I comforted her by saying that she should look at it in Olympic cycles. If you want to give it a shot, you need to stick in judo for at least two Olympic cycles, before that you can’t really tell – it takes that much time to actually develop into a high performing athlete, if you have the ability to do it.

She's a crazy person at times, but I think you have to be a little nuts to do this anyway; it's a combat sport and people want to kill you…almost.

But she's caring too, so I guess it's alright!




Katharina Haecker

We grew up in the same city and did judo, but it was at different clubs, and Hamburg is a big city, but in the end it's not that big - you end up seeing each other all the time.

We knew each other, we went on the same trips because our clubs were travelling together, but that's about it.

I wanted to go to Australia for a year after school and just have some fun, I wasn't even sure if I wanted to do judo professionally afterwards.

As I remember it, Alex had watched me train and told me before I went away that he’d like to work with me when I came back - if I was interested in changing clubs. My club wasn’t a high-performance club and our coach had stopped coaching. From that point on, we were at the same club and he was my coach.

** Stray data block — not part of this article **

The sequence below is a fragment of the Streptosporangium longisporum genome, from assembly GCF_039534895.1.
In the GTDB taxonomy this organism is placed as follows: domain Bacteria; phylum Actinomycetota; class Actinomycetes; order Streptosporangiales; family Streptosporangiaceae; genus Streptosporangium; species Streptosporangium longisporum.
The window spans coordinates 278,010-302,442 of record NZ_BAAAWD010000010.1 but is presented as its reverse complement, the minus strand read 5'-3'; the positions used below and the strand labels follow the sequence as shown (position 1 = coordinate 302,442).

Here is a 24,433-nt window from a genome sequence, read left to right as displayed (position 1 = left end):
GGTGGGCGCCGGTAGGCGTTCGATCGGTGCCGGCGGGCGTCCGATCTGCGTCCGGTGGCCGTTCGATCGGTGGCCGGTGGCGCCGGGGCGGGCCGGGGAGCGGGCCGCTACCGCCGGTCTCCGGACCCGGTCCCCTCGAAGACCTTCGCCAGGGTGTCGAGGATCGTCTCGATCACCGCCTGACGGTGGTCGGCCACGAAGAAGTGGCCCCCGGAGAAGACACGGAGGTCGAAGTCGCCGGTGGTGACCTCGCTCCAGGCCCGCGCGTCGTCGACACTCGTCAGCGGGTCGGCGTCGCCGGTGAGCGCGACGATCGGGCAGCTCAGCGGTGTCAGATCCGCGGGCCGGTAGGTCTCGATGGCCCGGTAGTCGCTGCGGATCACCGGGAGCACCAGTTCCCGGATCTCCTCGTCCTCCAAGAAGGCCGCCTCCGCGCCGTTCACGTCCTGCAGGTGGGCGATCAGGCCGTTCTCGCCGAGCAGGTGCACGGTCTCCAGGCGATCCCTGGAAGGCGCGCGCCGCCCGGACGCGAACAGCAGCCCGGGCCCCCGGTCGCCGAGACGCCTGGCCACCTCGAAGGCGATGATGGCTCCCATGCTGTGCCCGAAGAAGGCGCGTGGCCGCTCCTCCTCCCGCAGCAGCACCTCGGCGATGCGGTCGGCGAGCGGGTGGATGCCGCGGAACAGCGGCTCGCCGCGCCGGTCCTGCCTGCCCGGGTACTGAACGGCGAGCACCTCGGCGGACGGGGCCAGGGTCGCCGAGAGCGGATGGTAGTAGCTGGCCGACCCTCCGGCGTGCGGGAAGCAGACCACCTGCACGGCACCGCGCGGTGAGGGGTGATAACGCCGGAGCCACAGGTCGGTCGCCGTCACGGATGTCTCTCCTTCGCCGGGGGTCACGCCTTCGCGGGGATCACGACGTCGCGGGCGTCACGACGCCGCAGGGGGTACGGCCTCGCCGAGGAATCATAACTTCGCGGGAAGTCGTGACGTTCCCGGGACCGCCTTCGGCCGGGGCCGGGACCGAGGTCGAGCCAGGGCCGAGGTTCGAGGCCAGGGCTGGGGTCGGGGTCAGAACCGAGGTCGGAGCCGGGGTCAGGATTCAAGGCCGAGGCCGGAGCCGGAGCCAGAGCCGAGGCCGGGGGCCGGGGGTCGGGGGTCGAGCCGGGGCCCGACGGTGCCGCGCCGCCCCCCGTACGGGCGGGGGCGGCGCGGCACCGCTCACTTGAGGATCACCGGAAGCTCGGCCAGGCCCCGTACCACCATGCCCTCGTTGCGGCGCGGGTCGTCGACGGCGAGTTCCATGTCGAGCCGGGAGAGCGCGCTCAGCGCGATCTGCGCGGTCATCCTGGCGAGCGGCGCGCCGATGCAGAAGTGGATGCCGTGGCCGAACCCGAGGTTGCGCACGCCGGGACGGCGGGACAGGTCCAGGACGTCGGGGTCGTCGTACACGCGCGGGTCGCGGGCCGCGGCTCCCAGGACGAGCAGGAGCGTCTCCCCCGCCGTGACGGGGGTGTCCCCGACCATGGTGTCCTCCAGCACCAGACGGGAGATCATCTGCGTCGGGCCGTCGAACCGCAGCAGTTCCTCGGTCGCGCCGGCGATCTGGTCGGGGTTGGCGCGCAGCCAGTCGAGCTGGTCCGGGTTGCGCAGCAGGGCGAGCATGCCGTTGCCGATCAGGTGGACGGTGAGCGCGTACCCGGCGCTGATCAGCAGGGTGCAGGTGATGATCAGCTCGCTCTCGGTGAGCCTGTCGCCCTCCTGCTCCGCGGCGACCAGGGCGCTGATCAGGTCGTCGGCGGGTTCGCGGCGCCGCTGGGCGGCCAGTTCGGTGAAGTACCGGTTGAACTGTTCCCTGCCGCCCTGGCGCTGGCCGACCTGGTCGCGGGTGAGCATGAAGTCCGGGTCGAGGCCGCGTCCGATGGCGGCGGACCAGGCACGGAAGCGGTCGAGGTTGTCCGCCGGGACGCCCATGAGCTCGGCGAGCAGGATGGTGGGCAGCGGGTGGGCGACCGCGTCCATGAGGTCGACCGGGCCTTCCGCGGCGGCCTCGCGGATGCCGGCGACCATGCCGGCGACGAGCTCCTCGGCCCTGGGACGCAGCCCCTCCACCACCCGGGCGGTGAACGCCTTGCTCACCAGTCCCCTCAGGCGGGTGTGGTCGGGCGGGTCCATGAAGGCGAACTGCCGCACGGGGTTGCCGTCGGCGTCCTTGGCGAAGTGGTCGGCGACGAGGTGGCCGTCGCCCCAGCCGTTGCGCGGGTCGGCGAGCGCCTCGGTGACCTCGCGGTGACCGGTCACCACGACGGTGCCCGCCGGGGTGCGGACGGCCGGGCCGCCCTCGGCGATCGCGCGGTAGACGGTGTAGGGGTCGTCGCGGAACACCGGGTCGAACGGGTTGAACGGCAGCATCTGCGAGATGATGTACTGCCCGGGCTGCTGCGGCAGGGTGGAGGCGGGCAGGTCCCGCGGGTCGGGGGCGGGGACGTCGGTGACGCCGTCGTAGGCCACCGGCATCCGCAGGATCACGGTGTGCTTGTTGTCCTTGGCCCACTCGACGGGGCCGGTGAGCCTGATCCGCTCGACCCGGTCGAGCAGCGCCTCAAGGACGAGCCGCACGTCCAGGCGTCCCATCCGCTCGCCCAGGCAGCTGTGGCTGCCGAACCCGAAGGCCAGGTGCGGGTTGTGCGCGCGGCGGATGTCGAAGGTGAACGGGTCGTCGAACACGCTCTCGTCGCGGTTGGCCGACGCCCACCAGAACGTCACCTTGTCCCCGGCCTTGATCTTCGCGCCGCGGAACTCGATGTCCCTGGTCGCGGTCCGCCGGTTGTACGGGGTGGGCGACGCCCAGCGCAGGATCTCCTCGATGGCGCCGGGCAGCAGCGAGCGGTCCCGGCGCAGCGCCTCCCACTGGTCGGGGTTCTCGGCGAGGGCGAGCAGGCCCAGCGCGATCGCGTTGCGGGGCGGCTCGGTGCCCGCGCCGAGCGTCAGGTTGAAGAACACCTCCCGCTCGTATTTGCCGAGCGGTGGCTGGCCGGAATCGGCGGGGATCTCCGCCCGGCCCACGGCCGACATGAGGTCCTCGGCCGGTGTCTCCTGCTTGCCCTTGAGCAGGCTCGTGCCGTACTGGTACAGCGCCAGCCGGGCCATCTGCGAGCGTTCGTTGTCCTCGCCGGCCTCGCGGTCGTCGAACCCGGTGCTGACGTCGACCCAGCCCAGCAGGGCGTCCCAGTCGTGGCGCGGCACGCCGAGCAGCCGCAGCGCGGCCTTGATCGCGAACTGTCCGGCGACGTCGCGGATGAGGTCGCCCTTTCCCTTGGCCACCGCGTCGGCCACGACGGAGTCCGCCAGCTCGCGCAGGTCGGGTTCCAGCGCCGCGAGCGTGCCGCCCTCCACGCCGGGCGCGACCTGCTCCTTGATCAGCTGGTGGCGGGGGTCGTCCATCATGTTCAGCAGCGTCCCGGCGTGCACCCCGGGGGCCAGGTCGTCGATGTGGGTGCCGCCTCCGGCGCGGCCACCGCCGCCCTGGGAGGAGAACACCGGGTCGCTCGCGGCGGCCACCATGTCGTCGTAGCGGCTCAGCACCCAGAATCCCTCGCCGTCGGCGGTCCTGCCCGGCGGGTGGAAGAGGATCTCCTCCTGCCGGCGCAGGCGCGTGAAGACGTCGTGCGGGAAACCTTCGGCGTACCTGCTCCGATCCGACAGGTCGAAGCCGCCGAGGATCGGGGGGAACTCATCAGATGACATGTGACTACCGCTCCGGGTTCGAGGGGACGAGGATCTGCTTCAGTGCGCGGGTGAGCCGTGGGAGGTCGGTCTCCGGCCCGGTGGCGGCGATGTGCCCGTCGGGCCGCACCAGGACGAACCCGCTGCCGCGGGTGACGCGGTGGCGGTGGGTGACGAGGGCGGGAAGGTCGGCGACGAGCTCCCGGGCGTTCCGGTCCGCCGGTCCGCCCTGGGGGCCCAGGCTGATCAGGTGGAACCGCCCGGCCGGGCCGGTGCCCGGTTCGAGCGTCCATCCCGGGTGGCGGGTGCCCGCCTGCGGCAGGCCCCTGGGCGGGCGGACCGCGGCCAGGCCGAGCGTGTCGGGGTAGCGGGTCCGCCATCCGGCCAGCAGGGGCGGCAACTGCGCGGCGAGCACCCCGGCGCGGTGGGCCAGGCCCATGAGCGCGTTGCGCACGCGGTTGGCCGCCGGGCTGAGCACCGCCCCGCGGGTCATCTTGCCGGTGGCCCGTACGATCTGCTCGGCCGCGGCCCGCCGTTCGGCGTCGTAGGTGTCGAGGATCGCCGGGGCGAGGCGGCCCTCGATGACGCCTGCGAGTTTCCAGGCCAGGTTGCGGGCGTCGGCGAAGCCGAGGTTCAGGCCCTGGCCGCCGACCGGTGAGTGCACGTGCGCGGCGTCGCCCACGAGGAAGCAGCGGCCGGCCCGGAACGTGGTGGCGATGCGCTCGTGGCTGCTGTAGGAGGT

I think he liked the way I trained with purpose, my commitment and hard work; it hadn't paid off at that time but I think he saw the potential. I think our bonding was over lots of failures, the beginning wasn't great for me but I was always working really hard.

I think a coach and athlete always need to have trust in that relationship, for me it was really easy to trust him. We are just very alike; we think in the same way mostly.

He is very good at having empathy and understanding people's views. I think that's why it's easy for him to build trust in relationships with his athletes and why they work really well together with him and that's how it started with us, trust.

Going to trips all the time, you naturally spend a lot of time together and at some point, I think you figure out that you like each other and become friends.

Our values align and we both just love judo, he is a judo nerd, he's watching every competition.